Tuesday, April 9, 2013

Hope Floated

Like too many people in the United States over the past three or four years, we in the Triple Cities of upstate New York know what it is like to be flooded.  Our flood of September 2011, called "The Flood" here, happened after the rainiest summer on record, capped by two tropical storms several days apart.  The last one dumped about 10 inches of rain on us. 

Our two local rivers cried "Enough" and even neighborhoods not officially in flood zones flooded.

Now, 19 months after the flood that did so much damage to my neighborhood and other neighborhoods in the Triple Cities, I find myself looking back - and trying to look ahead.

I was inspired to do that after noticing the land around the vacated building that, until September 8 and 9 of 2011, was a busy BAE Industries plant employing around 1350 skilled workers in one of the largest wood frame structures in the United States, is fast becoming a garbage dump. We are talking about 34 acres here, some of which fronts Main Street just west of Johnson City, New York.

 I took this photo at a bus stop in front of the building.  BAE had thoughtfully provided a bench for those waiting for the bus.  I don't know who is dumping the garbage, but it is disgusting. I'm pretty sure some of the guilty are bus riders but I think there is a lot of "drive by" dumping going on.  I wouldn't mind picking some of it up so I don't have to stare at it daily, but that would be called "trespassing".

 This building is supposed to be torn down eventually but in the meantime, the county provides security.  Something tells me I will have to fight to get this cleaned up, the way I had to get snow cleaned on the sidewalk the first few times this winter.  Maybe it's time to give the Town official who finally helped me with the snow removal a little ring-a-ding....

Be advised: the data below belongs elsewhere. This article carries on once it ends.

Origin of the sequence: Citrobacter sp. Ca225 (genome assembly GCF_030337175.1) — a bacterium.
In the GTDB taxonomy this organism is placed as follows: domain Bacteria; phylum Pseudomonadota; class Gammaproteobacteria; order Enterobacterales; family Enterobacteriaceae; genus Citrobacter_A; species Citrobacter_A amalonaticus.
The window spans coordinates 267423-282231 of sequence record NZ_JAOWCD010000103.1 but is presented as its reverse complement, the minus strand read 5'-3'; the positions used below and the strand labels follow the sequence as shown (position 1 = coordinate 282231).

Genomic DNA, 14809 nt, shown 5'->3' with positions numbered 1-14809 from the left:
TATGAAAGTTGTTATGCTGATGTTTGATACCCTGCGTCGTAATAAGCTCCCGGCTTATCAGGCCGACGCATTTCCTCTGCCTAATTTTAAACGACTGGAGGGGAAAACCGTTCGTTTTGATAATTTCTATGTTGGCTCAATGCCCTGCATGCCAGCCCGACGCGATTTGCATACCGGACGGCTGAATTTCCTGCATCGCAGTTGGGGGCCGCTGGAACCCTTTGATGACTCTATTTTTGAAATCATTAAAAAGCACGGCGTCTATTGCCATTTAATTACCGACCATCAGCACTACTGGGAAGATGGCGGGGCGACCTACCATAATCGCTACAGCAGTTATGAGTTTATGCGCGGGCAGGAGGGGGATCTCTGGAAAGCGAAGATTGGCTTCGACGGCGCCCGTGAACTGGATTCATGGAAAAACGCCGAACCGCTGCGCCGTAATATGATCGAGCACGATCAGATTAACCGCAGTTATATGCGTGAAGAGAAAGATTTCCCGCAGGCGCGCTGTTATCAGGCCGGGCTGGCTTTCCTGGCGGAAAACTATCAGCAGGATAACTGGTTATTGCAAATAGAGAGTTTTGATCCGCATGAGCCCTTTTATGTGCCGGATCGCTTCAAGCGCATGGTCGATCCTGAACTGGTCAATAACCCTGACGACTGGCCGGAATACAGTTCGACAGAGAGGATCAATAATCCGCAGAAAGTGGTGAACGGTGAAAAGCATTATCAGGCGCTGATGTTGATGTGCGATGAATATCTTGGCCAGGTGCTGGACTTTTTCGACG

So what else is going on in walking distance of where I live?

This was an office of a beloved doctor.  No more.
I don't know if someone is trying to finally rehabilitate this property, but this is what it looked like about two weeks ago (note, some of these pictures are some two weeks old but trust me - nothing much has changed.

Some houses will never be inhabited again.  They are awaiting a Town buyout.  In the meantime, they rot-literally.  I don't know if this is specifically one of the houses that will be razed after the buyout but it is located by a street that will never be fully inhabited again.  Part of my neighborhood, lost forever, peoples lives floating away on a tide of muck and diesel oil.

So many people lost so much.  Up to now, I've had a rule not to take pictures of residential property impacted by the flood.  I've only taken pictures of commercial property- until now.  I apologize if anyone reading this ever lived in this house, because I do not post these to titillate.  I live here, too.

There is one glimmer of hope.  We have lost businesses, including BAE, and including a long-time business that was in this building - Tony B Tire. Ironically, this building never flooded but their customers moved away.  Now, someone is moving into the building.  One can only hope they will be as good a neighbor as Tony B's was.

So many flood stories in this nation.  So many impacted by national disasters. 

Wish us in Westover luck.


  1. Such a sad story Alana, I wonder what is happening to our world!

  2. I hope more businesses continue to move in!

  3. Sad. I have seen first-hand where New Orleans has rebuilt from Katrina. But I have seen the parts of town where very little progress has been made even today. I hope progress continues!

  4. I have seen the good and bad of rebuilding efforts in New Orleans after Katrina. I hope progress continues in your area!

  5. This post really brings out the sad reality that happens after mother nature has her say when humanity gets too much.


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